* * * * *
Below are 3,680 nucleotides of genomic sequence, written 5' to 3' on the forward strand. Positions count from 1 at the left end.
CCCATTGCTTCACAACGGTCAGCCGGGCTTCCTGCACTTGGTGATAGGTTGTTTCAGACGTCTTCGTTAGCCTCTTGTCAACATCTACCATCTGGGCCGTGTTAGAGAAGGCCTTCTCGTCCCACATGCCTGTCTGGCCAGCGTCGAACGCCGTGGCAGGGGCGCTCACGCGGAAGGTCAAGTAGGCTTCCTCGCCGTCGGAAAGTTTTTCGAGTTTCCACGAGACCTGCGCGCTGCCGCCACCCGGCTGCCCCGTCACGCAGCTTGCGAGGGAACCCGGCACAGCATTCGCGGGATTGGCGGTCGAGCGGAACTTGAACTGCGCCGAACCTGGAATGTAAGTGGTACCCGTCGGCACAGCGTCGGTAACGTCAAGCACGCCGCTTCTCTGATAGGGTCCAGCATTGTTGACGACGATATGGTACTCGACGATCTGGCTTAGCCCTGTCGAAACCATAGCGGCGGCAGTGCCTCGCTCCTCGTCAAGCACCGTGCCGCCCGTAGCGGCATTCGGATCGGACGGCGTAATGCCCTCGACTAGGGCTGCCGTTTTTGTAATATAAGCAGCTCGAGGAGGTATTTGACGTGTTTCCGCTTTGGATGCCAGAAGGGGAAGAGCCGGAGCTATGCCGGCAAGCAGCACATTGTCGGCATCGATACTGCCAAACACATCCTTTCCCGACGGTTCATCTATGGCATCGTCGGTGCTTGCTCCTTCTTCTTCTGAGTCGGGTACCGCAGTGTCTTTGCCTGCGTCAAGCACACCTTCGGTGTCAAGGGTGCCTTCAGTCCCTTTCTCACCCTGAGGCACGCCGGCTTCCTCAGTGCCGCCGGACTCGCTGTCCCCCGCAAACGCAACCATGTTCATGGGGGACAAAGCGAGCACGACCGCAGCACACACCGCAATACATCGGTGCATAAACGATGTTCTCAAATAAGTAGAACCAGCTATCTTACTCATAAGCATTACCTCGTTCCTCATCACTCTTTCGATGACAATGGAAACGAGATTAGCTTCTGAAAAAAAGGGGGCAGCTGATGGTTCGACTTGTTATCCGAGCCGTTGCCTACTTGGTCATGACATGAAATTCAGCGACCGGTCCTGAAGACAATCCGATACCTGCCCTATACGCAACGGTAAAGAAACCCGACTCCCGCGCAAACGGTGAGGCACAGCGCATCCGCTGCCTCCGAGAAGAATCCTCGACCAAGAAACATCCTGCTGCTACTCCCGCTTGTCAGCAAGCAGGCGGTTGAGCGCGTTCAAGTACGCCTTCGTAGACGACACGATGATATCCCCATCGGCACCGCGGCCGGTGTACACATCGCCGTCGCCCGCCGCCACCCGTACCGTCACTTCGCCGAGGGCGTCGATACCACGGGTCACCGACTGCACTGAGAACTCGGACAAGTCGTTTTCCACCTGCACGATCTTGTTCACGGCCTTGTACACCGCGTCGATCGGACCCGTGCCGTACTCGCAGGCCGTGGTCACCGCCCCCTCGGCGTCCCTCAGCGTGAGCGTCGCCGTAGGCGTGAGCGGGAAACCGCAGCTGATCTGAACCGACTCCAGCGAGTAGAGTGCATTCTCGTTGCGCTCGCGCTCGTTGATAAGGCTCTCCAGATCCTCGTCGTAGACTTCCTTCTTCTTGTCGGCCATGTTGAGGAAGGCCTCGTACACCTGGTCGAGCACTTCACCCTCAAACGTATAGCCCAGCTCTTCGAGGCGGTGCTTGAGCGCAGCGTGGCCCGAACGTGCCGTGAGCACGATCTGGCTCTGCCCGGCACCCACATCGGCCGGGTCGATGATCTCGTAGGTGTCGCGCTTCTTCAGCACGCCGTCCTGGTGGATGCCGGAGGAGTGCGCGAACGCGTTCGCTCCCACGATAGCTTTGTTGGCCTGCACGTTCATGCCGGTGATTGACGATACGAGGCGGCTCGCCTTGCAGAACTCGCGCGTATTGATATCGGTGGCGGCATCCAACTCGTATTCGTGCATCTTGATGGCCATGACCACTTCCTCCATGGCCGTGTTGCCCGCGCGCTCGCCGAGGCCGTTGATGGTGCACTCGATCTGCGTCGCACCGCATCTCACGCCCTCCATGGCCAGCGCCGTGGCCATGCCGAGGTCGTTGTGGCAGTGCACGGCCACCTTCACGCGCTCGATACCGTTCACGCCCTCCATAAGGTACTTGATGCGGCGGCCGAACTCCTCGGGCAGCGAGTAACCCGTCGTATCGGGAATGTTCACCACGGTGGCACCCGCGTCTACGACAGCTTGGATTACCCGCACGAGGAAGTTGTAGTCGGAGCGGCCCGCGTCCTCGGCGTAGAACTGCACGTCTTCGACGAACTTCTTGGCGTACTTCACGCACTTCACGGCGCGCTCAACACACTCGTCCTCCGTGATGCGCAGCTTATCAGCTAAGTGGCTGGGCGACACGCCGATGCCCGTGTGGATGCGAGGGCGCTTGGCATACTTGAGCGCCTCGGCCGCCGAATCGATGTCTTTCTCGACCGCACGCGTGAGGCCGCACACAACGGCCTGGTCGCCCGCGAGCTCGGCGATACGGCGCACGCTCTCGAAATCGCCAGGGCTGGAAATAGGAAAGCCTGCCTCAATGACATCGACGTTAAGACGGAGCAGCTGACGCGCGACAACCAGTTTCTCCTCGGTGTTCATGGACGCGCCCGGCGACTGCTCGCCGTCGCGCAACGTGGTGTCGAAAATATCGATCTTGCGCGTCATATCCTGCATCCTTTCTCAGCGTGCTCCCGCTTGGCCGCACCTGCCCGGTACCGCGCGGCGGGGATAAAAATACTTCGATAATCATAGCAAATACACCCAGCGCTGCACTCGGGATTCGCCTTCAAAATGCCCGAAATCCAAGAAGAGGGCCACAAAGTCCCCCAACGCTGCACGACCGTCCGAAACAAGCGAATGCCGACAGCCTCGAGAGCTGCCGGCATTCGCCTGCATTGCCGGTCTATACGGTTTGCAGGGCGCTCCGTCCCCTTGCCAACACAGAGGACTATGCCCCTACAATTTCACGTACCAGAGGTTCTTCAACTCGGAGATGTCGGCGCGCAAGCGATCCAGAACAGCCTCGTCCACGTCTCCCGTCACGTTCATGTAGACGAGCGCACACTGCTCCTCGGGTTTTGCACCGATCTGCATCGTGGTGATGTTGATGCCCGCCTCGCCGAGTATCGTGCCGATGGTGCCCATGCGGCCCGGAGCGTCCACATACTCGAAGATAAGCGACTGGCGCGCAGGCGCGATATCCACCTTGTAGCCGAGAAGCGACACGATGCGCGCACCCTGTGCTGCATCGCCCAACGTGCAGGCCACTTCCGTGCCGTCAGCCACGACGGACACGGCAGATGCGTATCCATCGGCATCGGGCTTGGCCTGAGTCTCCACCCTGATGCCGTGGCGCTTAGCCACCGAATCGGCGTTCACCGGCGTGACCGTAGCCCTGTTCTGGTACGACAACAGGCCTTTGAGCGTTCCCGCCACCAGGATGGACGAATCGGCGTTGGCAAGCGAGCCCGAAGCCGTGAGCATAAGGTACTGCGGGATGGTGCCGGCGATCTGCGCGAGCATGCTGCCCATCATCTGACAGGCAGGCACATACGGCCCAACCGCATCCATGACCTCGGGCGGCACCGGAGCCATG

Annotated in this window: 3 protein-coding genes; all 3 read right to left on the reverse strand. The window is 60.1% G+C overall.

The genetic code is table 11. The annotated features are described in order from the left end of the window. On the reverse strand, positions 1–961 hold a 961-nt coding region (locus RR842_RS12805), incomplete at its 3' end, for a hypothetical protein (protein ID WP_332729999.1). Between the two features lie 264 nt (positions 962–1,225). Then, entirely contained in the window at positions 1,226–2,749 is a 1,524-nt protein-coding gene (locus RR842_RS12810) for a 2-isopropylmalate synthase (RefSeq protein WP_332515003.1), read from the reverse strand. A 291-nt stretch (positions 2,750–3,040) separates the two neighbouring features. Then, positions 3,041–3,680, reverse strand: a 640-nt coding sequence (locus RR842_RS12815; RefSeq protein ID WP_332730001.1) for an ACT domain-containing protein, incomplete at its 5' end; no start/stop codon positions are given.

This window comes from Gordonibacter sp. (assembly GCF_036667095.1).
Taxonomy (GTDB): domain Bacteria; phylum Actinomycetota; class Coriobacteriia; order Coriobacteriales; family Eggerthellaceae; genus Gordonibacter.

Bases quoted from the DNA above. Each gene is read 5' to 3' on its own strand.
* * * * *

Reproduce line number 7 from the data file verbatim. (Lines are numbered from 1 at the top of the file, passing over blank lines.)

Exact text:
Bases quoted from the DNA above. Each gene is read 5' to 3' on its own strand.